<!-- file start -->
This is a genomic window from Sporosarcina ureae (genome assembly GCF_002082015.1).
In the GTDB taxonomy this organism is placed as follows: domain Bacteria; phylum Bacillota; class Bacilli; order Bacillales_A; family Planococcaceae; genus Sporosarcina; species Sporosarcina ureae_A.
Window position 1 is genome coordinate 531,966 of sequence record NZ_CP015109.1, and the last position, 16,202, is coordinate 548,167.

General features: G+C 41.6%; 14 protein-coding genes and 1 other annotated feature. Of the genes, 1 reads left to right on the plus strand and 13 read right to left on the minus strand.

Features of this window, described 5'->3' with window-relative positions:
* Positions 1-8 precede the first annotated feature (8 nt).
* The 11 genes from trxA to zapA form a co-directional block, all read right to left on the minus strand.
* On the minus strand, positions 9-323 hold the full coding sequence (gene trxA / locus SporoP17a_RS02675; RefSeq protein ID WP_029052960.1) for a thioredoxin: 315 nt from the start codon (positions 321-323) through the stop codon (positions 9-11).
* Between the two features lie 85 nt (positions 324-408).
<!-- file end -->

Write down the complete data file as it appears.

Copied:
This is a genomic window from Sporosarcina ureae (genome assembly GCF_002082015.1).
In the GTDB taxonomy this organism is placed as follows: domain Bacteria; phylum Bacillota; class Bacilli; order Bacillales_A; family Planococcaceae; genus Sporosarcina; species Sporosarcina ureae_A.
Window position 1 is genome coordinate 531,966 of sequence record NZ_CP015109.1, and the last position, 16,202, is coordinate 548,167.

General features: G+C 41.6%; 14 protein-coding genes and 1 other annotated feature. Of the genes, 1 reads left to right on the plus strand and 13 read right to left on the minus strand.

Features of this window, described 5'->3' with window-relative positions:
* Positions 1-8 precede the first annotated feature (8 nt).
* The 11 genes from trxA to zapA form a co-directional block, all read right to left on the minus strand.
* On the minus strand, positions 9-323 hold the full coding sequence (gene trxA / locus SporoP17a_RS02675; RefSeq protein ID WP_029052960.1) for a thioredoxin: 315 nt from the start codon (positions 321-323) through the stop codon (positions 9-11).
* Between the two features lie 85 nt (positions 324-408).